The hidden history of Japanese videogame celebrations

Ever notice the victory moments in Japanese games like Street Fighter or Megaman? They all have a common root...

They’re so prevalent in videogames that they almost pass by unnoticed: the little celebratory movements characters make when they’ve won a fight or completed a cleared a stage.

In the Street Fighter series, you may remember Chun Li jumping up and down and blowing kisses to the camera, or Ryu striking a moody pose. In the Megaman series, there are the threatening stances the bosses pull off before the start of each end-of-level fight.

It’s virtually unknown in the west, but these movements have a particular significance in Japan – and even a name: they’re known as “Guts Pose”, and date back to the 1970s, and a boxer named Guts Ishimatsu. The video below, created by YouTuber Gaijillionaire, exposes the whole story, from an obscure bowling magazine to the moment when the champion boxer became a national hero – thus cementing the Guts Pose in Japanese culture.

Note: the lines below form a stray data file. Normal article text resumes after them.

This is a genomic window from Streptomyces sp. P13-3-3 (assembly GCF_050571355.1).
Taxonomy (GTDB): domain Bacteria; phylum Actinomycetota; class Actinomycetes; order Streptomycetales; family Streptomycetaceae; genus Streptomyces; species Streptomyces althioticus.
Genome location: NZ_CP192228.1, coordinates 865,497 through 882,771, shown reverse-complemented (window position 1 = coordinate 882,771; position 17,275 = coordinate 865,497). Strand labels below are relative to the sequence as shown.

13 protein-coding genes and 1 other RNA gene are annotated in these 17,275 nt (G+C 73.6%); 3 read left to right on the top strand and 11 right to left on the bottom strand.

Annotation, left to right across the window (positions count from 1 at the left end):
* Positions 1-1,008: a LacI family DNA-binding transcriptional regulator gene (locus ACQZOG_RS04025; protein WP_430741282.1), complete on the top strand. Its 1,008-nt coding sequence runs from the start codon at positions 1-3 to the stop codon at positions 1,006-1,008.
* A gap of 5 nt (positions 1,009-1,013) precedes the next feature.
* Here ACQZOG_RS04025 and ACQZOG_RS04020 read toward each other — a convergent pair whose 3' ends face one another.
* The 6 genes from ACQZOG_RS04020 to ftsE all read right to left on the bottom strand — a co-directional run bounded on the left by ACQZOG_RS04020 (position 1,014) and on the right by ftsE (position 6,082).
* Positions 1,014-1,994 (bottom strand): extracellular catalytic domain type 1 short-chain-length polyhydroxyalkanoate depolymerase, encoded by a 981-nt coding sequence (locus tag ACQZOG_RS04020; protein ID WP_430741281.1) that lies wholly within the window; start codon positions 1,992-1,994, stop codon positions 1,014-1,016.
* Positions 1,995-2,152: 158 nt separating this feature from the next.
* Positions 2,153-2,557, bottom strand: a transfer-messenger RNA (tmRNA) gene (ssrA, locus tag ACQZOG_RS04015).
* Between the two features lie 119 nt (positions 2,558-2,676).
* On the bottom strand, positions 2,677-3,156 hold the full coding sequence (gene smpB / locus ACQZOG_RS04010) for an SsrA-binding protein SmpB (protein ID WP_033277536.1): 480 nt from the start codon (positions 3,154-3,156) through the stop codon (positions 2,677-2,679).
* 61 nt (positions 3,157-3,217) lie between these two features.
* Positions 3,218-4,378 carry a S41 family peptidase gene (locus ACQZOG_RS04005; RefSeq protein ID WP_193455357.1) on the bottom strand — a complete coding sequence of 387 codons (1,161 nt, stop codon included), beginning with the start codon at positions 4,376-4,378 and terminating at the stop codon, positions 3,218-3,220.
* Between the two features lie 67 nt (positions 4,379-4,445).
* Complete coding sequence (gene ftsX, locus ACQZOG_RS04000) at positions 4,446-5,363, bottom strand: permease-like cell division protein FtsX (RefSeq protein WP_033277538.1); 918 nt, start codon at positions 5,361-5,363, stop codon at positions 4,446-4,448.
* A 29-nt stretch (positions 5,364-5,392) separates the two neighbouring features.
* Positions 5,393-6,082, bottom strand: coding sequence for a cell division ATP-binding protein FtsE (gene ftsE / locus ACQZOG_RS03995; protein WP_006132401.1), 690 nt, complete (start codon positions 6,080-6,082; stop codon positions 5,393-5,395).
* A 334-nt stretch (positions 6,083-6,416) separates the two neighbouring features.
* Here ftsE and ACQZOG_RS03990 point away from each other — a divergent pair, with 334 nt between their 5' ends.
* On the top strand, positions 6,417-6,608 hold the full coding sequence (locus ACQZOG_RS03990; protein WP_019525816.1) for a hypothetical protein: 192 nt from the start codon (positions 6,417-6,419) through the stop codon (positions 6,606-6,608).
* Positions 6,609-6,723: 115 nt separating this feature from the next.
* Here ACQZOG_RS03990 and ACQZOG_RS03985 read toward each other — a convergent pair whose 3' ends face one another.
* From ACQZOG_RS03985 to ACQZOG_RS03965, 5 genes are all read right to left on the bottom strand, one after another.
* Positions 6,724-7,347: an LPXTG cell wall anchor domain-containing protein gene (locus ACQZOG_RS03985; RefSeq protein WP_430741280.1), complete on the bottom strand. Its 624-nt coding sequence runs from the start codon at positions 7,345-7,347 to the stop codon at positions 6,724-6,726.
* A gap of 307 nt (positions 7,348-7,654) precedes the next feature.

A fascinating little story all by itself, GTV’s video has helped solve a mystery that has nagged at this writer for decades. In the obscure coin-op game Shaolin’s Road (also known as Kicker), the athletic hero would celebrate the end of each round by flexing his muscles and shouting “Guts!” – an utterance illustrated by a large, comic book-style speech bubble. At last, the truth’s revealed: this is the character’s very own Guts Pose, complete with a pointed homage to the boxer who started it all.

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So the next time you play a Street Fighter game, just remember: that’s not a victory dance Chun Li’s pulling off – it’s her own variant on the Guts Pose.